The Biochemistry and Molecular Biophysics (BMB) option has been established as an interdisciplinary program, at the interface of biology, chemistry, and physics, that seeks to understand the chemistry of life. Thus, BMB students study the atomic structure and folding of biopolymers; their interactions with each other and with small molecules; and the roles of particular biopolymers and biopolymer assemblies in cellular physiology. The basic building block of life is the cell; the intellectual focus of modern biochemistry and molecular biophysics is to understand how individual parts interact to give cells their wide spectrum of functions. In particular, biochemistry and molecular biophysics addresses the principles through which the individual components of cells combine in an orderly self-association to produce their form, their function, and their dynamic behavior.
Areas of Research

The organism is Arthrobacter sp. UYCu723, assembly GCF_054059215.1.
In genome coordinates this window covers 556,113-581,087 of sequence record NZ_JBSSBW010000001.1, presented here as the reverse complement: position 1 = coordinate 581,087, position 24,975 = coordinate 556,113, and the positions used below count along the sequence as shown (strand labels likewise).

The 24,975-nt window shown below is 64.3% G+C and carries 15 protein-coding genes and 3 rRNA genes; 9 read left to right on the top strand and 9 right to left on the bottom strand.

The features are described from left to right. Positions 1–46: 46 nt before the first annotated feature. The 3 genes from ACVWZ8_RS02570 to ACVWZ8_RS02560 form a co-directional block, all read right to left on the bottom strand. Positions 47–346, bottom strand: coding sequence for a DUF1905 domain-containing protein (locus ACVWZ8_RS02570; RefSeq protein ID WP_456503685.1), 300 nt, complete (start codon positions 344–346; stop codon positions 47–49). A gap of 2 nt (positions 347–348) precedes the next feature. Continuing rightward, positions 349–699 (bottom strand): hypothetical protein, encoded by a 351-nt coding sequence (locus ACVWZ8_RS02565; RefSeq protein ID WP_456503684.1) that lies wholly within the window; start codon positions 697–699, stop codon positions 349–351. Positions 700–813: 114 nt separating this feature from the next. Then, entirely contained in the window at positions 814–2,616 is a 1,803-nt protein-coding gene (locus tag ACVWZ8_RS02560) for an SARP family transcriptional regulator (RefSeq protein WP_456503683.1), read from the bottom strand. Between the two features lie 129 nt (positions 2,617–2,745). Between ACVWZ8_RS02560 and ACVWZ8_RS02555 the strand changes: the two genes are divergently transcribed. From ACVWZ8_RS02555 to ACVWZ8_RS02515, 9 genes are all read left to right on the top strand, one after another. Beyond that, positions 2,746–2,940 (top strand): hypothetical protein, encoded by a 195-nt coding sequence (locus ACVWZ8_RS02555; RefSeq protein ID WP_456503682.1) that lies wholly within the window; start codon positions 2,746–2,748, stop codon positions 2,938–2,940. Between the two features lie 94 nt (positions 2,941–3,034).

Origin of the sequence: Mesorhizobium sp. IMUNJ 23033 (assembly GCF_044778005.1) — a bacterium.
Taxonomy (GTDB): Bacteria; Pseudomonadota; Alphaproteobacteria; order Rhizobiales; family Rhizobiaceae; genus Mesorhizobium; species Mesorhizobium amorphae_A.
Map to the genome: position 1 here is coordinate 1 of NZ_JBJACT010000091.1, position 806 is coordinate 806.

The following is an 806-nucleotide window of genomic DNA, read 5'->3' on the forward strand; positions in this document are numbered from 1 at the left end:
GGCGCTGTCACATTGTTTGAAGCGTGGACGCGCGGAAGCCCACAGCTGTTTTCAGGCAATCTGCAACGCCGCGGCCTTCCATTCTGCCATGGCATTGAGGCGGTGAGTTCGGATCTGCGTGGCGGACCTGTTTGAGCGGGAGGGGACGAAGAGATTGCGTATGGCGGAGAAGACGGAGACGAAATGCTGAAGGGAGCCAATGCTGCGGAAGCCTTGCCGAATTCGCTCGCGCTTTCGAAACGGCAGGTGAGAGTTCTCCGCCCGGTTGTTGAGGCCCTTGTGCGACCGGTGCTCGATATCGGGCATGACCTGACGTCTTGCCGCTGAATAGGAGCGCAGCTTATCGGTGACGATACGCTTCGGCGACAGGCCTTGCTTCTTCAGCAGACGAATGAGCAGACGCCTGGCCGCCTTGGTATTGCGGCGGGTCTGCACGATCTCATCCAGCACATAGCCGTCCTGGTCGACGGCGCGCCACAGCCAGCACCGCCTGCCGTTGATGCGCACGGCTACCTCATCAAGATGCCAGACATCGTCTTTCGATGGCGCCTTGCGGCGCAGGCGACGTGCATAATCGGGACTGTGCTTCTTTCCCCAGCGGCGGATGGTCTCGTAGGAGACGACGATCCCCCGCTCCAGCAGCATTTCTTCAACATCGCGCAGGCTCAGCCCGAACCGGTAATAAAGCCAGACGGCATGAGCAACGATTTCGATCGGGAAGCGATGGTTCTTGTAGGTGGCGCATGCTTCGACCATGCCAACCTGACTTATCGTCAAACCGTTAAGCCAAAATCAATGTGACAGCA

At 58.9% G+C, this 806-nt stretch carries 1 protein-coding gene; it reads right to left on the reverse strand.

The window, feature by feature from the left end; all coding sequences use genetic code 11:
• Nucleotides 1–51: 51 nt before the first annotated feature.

General areas of research represented within the option include signal transduction, cell cycle, DNA and RNA structure and metabolism, control of gene transcription during development, protein folding, biogenesis and quality control, electron transport proteins and bioenergetics, biological catalysis, macromolecular structure, membrane proteins, and biotechnology and biomolecular engineering. More specific examples of biological phenomena currently under study include the transduction of signals received by cell surface receptors into an appropriate response, as in chemotaxis or transmission of signals across synapses in the nervous system; the replication of DNA; the biochemical networks that control initiation and termination of cell division; the controlled transcription of DNA sequences in the genome into RNA and the processing of this RNA into mRNA and the subsequent translation into protein; energetic principles and molecular mechanisms that underlie the biogenesis of nascent proteins and maintenance of protein homeostasis in the cell; the molecular mechanisms controlling the differentiation of precursor cells into specialized cells such as neurons, lymphocytes, and muscle cells; the mechanisms by which synaptic transmission in the brain is regulated during thinking and the formation of memories; the processes, driven by fundamental principles of chemical bonding and molecular energetics, by which a given linear sequence of amino acids folds into a specific three-dimensional structure in the appropriate cellular environment; how electrons move within a cell to accomplish the many redox reactions necessary for life; how light is harvested by photo-pigments and is perceived in vision; the function of integral membrane proteins in energy and signal transduction processes; and the mechanisms by which enzymes both efficiently and specifically catalyze biochemical interconversions. This fundamental understanding of the molecular basis of biological processes provides a powerful base for the development of applications in medicine, including biotechnology and rational drug design, and in the chemical industry, where nucleic acids, proteins, and their analogs are now being used in the development of chemical systems for novel applications, and where mutagenesis and selection systems are used to produce novel materials.